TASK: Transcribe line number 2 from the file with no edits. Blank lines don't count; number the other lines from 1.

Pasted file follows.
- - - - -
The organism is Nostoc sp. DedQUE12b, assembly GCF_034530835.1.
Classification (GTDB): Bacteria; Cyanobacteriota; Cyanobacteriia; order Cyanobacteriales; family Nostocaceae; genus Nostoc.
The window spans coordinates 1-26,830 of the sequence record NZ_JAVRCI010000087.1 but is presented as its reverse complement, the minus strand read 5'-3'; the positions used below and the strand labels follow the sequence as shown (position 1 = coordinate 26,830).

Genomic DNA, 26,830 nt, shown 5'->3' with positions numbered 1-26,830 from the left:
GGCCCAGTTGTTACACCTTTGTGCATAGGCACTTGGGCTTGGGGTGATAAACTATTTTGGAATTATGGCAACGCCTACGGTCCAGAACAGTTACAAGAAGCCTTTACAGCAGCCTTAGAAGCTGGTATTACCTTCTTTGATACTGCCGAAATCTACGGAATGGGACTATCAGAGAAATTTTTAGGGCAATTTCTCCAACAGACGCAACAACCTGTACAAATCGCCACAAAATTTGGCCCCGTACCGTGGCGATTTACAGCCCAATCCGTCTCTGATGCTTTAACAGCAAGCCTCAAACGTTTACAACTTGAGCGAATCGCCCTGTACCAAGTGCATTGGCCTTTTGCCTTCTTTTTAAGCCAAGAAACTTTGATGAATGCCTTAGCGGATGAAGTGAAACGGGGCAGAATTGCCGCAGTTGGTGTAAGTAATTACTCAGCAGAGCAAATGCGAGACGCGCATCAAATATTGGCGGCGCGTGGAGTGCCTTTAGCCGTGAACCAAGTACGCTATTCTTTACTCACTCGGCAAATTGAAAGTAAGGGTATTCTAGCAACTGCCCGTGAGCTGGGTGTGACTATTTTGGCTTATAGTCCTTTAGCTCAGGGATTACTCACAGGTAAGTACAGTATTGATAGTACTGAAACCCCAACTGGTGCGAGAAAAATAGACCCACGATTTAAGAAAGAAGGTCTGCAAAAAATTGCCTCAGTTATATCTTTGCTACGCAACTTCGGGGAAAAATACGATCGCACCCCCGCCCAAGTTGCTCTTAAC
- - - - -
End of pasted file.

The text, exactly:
Classification (GTDB): Bacteria; Cyanobacteriota; Cyanobacteriia; order Cyanobacteriales; family Nostocaceae; genus Nostoc.